“You’ve got to have that Sister Souljah moment with the party, where you have to be honest and call it what it is. You’ve got to be authentic. People are sophisticated enough to know when you’re just full of B.S.” Steele says on the morning talk show.

“Everyone in the country reacted to this and you didn’t, the party didn’t, and those who want to be president didn’t — until what? This week? That’s a problem,” Steele continues.

“It’s a problem of authenticity. It is a problem of legitimacy when you’re going to go speak to that community. What do you say to them?” Steele asks, before mockingly replying, “Oh, I’m sorry, well, we just figured out how we feel about this.”

“It’s not the place you want to be,” Steele finally says of his fellow Republicans.

A Somewhat Overlooked Impact of the Gay Marriage Ruling

One aspect of the recent same sex marriage ruling that is overlooked by many - in the case of the self-centered Christofascists, they don't care even if it has crossed their minds - is that for countless LGBT youth there is now a message from the highest court in the land that they are worthy of dignity and that their love is worthy of state recognition.   For straights, it may be hard to comprehend how deeply this touches emotionally - I shed some tears when I heard of the ruling - and how many may in the future suffer less from the self-hate and damaged lives that goes with trying to "pray the gay away" and living in the closet.  A piece in Huffington Post by a psychologist looks at this perhaps overlooked impact and the benefits that may flow from the ruling.  Here are highlights:
[H]omosexuality and gay marriage are highly emotional issues. And we therapists possess the privilege of a unique perspective on the emotional elements of most any issue. And the emotional elements are crucial in understanding the issue overall.

For I have sat across from the young man fighting against his truth, his gay-ness, with every fiber of his being. Because it will disappoint his parents. Because he won't be accepted or loved, but rejected. Because he has been taught that who he knows himself to be is wrong. So he fights. He fights against his very nature. The resulting anxiety and depression run so very deep.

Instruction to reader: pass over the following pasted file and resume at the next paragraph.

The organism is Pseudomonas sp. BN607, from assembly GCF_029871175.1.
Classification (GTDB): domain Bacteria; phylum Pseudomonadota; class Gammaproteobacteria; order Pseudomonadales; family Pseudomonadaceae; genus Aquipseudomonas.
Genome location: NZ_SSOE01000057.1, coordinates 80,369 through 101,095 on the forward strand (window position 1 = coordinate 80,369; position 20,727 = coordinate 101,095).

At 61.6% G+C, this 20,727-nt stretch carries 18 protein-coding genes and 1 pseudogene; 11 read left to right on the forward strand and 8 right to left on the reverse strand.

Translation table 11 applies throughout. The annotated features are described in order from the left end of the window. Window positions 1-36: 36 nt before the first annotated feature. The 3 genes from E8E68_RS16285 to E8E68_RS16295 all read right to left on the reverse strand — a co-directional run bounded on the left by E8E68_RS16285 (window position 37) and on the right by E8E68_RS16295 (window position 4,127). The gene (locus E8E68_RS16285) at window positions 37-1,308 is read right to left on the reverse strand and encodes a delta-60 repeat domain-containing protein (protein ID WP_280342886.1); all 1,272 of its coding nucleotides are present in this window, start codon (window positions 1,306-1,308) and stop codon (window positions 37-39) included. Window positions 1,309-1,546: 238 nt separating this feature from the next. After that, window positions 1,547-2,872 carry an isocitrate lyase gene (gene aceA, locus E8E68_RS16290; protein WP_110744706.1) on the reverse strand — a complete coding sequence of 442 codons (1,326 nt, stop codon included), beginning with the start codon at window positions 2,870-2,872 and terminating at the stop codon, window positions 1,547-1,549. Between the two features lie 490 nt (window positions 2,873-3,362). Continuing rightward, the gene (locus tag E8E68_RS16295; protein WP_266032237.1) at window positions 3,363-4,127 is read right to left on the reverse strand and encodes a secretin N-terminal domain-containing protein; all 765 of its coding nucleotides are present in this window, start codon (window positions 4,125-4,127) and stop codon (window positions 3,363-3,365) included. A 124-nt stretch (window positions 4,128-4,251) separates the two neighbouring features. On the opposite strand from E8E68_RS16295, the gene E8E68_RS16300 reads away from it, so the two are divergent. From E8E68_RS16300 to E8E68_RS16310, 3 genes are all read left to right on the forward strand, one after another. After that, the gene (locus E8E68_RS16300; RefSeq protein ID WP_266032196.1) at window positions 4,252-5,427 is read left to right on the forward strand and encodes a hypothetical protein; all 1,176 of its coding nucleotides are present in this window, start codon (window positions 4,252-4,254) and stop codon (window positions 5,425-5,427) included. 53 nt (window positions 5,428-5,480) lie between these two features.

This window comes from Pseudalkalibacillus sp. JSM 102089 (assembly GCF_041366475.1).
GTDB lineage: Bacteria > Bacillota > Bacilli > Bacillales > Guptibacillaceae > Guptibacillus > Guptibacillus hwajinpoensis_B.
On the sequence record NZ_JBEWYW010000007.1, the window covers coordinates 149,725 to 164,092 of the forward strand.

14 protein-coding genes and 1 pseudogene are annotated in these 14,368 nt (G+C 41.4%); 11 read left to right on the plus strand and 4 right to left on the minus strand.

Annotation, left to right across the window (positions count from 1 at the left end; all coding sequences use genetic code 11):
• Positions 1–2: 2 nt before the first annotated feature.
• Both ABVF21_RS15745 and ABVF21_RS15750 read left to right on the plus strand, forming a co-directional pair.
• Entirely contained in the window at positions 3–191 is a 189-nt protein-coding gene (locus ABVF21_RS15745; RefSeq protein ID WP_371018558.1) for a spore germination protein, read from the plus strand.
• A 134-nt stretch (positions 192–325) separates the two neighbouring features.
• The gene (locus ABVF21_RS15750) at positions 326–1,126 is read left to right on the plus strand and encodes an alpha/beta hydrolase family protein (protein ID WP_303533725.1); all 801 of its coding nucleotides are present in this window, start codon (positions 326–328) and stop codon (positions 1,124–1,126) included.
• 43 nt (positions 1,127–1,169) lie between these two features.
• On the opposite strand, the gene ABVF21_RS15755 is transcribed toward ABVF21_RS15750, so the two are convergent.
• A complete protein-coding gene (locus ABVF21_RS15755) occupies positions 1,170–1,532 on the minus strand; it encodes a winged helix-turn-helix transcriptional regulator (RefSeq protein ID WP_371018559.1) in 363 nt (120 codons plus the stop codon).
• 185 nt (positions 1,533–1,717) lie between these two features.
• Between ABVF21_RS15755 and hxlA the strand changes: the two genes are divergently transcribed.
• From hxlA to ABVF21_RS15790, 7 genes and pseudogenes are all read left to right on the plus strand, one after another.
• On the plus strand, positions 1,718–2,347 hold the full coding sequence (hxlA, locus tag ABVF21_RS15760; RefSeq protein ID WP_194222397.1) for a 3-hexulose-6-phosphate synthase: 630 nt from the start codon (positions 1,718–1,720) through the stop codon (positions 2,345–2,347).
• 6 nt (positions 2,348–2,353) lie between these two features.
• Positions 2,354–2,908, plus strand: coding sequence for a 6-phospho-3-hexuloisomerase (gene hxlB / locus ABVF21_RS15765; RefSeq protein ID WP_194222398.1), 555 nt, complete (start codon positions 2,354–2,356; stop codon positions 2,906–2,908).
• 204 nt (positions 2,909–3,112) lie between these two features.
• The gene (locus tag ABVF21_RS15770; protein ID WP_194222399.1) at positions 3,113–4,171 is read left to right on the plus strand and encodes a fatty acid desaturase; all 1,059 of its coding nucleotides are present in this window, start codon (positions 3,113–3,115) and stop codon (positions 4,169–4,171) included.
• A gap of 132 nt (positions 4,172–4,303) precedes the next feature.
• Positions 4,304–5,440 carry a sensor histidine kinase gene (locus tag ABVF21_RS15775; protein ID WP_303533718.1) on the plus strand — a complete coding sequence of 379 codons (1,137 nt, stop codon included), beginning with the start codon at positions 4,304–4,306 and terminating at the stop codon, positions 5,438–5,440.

I have sat across from the teenage girl who recognizes who she is, but loathes the fact of it, and loathes herself as a result. Because it makes her life so hard, so odd, so weird. It estranges from people she once considered safe. Thoughts of suicide hover in the shadows all around her. And yet in every conceivable way, she is better-than-fine: bright, driven, beautiful, athletic, funny. And gay.

And I have sat across from the man who has lived a lie his entire life, hiding beneath the trappings of 'normalcy': wife, children, house, couple of dogs. Family man. But he is tortured nonetheless. For he is gay as well, and he and those around him, he projects, would find this to be unacceptable. And now an entire family is drawn into the dark.

[T]his ruling suggests another wave in a sea change. For many people, many of my own clients in fact, can now comfort themselves with the fact that what they sense and know about themselves, this undeniable core essence of their being, is now lawful and allowable and acceptable by society's standards. And sure, that's good. 

But it goes beyond just that, right? Because for the majority of us, our loves and attractions are actually celebrated, from crushes to dates to proms to weddings. And we don't really need to give it a thought. There is a wild emotional divide between private shame and public celebration, and it is critical.

I like to think that a generation from now, if our sons or daughters are drawn to someone, male or female, and fall in love with that someone, that we will want to share in the joy that love will bring to their lives, and to our own. 

Making ourselves unavailable to that joy ensures, and has ensured, the opposite: fear and judgment and ego, enough to keep therapists like me flush with clients for generations, treating toxic, wholly unnecessary feelings of shame and depression and relentless anxiety about something that is organic and authentic and actually quite simple.

Fewer people will be compelled to live a lie their entire lives. Fewer people will feel a need to shield their deep reality in shame. Fewer lives will end tragically. This is no small deal.

So I celebrate today, for the emotional well-being of every gay person, man or woman,
who has suffered their love in lieu of celebration. I celebrate the deep breath they can finally draw, and the joyful, well-appointed weddings on the horizon.

Of course, upon sober reflection, we all know that legislation does not flip a switch on feelings, attitudes and emotions. These biases lag well behind.

So if you are the parent, brother, sister, teacher or friend of a gay man or woman and you find yourself bitter today, let me encourage you to turn a page. Allow yourself to open your heart and mind to them, for them and for yourself. Because the train has left the station, and you can continue to be a part of the pain and anxiety and costly emotional heartache, or serve as part of the joy.